Well, I was assuming that the wishbone would go the way of the dodo now that launching by trolley is going that way. The whole point, or at least a big point, of the wishbone was to allow launching with a sail up flapping over a metal centre plate sticking 4 ft up in the air. Surely you'd go for a normal boom and kicker otherwise? Maybe not. Someone did say something about it being less stress on the hull or something. Really though, if it was good a moth would already have it, or at least have tried it. Definitely not worth launching a bad boat, definitely a bigger market in the northern hemisphere than in aus but also a good point on testing it for us! Still, I'm picking up chatter from a lot of people who are interested in a waszp but would not be keen on a moth due to the whole development thing. It's definitely got potential
  13. johnfreame

    ....got stung by the 'WASZP'?..OD foiler...

    bolt rope sounds a little slow! anyone with more knowledge than me care to say what the performance difference vs sleeve will be? i suppose they could make up for that with a bigger sail? i seem to remember there being a big reason for launching off a trolley. peoples foiler and all that jazz sumtin-sumtin. personally I really can't understand why it wouldn't be a launch on it's side job. i second the point from Ncik above about how much easier it is once you get used to it. regular trolley launching seems painful to me now by comparison. i also CANNOT imagine trying to keep a moth type hull upright and putting foils down whilst edging away from the beach in an onshore breeze and chop. #nightmare
  14. johnfreame

    ....got stung by the 'WASZP'?..OD foiler...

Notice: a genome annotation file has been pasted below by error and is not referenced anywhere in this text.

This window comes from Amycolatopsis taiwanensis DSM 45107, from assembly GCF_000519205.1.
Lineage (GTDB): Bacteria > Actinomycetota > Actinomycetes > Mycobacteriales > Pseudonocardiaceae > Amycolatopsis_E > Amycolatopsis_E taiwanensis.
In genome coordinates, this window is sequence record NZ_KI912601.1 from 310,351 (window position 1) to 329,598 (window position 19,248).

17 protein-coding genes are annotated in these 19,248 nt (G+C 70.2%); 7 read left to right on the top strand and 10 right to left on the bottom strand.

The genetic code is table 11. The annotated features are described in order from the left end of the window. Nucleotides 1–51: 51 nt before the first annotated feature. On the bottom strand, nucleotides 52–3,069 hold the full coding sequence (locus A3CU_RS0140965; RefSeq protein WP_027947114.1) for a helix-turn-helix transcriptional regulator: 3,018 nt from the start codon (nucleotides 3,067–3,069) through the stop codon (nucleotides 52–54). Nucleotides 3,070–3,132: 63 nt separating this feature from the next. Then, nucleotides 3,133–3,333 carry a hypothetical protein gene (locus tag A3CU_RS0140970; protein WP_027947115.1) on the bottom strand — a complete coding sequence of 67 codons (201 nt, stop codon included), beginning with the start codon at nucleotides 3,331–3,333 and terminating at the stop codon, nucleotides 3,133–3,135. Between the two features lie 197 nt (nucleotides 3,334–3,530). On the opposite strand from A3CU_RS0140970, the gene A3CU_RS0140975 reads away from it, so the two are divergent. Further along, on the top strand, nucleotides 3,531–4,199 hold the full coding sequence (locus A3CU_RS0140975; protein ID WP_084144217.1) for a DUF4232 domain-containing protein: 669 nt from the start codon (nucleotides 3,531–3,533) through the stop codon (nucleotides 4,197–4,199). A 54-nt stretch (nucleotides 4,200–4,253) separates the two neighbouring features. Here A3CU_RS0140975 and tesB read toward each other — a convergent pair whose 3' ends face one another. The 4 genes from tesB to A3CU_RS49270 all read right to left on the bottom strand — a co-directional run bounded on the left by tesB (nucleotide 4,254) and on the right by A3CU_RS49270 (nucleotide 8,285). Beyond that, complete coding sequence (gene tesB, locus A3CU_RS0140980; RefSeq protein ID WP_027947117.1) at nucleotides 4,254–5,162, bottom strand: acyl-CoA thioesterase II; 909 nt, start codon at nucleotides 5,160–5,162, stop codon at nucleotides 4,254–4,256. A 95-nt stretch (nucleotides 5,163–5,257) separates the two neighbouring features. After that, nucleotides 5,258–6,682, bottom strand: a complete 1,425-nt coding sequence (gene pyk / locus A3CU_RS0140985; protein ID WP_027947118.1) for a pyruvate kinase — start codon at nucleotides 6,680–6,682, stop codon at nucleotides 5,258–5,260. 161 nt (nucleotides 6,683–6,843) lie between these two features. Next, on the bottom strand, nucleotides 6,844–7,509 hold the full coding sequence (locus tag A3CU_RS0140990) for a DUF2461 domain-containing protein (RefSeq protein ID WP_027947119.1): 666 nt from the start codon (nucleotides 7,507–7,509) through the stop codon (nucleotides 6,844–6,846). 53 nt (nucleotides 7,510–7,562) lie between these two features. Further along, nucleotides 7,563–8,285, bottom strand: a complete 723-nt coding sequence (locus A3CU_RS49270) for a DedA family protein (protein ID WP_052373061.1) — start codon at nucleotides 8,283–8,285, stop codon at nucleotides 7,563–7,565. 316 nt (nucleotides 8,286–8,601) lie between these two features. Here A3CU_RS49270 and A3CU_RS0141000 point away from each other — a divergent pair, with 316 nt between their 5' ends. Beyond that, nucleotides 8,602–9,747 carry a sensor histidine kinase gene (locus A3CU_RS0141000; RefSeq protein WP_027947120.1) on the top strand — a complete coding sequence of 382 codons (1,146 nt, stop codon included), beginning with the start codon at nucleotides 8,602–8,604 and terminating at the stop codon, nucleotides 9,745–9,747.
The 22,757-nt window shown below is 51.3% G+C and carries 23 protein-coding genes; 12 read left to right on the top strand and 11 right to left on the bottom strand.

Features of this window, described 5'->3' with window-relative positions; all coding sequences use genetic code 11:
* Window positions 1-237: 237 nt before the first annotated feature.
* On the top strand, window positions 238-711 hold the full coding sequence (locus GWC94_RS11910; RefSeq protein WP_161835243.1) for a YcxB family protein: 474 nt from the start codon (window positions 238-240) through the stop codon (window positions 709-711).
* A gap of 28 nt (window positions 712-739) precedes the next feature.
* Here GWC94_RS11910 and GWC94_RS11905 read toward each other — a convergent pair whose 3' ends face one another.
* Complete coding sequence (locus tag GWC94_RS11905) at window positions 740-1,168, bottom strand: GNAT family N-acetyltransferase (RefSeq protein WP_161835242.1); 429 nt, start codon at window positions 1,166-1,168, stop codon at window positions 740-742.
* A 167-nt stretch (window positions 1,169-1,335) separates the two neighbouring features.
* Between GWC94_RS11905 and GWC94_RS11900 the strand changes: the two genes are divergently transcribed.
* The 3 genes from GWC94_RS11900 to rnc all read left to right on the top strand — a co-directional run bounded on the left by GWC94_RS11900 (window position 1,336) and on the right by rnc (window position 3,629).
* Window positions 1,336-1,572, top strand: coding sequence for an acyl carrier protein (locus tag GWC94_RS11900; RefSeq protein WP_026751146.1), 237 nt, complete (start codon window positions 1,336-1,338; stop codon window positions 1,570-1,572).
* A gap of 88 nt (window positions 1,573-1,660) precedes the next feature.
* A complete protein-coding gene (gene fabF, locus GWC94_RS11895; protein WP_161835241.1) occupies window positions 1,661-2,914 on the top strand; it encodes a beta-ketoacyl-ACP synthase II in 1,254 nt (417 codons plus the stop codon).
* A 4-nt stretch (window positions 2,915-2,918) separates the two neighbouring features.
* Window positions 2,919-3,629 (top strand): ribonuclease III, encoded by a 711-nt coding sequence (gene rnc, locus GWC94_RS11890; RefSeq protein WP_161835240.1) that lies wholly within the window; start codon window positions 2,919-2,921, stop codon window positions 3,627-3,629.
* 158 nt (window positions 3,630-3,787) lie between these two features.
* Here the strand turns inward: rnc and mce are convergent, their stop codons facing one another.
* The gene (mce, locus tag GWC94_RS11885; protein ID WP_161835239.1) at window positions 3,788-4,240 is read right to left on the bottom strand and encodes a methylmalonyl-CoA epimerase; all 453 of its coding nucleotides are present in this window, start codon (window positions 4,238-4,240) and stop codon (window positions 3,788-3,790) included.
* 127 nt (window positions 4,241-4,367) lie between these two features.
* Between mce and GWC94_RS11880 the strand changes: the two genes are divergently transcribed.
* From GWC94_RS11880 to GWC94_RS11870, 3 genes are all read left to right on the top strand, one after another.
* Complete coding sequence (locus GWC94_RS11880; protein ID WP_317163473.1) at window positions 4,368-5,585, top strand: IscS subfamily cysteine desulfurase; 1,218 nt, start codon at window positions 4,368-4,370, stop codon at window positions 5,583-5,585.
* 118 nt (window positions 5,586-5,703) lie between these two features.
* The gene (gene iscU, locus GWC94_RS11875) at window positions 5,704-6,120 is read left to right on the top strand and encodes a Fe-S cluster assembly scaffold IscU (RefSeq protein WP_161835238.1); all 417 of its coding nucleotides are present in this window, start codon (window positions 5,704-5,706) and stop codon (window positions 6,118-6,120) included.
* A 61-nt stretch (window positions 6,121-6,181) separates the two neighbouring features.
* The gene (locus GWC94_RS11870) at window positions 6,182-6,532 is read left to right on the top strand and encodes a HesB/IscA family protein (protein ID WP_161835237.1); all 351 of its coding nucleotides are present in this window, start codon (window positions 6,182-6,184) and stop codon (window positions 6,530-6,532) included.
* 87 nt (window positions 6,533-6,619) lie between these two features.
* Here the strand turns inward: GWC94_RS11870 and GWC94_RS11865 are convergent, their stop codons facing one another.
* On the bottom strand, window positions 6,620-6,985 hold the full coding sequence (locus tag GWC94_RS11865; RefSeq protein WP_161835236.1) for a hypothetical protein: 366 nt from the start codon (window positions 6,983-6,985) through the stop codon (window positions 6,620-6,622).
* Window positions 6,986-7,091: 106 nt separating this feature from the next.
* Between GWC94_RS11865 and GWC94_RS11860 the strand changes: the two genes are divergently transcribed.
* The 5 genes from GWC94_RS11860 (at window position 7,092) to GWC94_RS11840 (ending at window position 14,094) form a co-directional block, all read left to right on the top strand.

Even with an 8.25sqm sail, would a waszp even be remotely competitive with a decent moth? Kind of looks to me like it would have no chance, even despite Amac saying about his non-foiling race which is pretty irrelevant nowadays. If it had no chance would anyone bother coming to a moth event. Maybe a couple? In my experience not many people, other than the REALLY keen who intend to upgrade soon, stick at many events with an old moth that can only come in the back 10% in races.
  15. johnfreame

    ....got stung by the 'WASZP'?..OD foiler...

    If you're going to upgrade a waszp just buy a Farking real moth! It'll probably be cheaper, almost certainly deliver more speed and it won't defeat the one purpose the waszp has- one design cheapo foiling! Also,all the decent UK inland spots have strong,growing moth fleets. Grafham,queen Mary has about 15-20,Draycote and now rutland. The puddles rightly stick to boats from the 18th century. I agree about the small sail size vs moth. I thought they would have a 9sqm option for the 90 kgs people but maybe they want to keep it tame for a while rather than scaring people off. Good to hear they've got pre-orders. That said it'll crush the second hand demand for mach 2s which will probs cost me a fortune. Oh well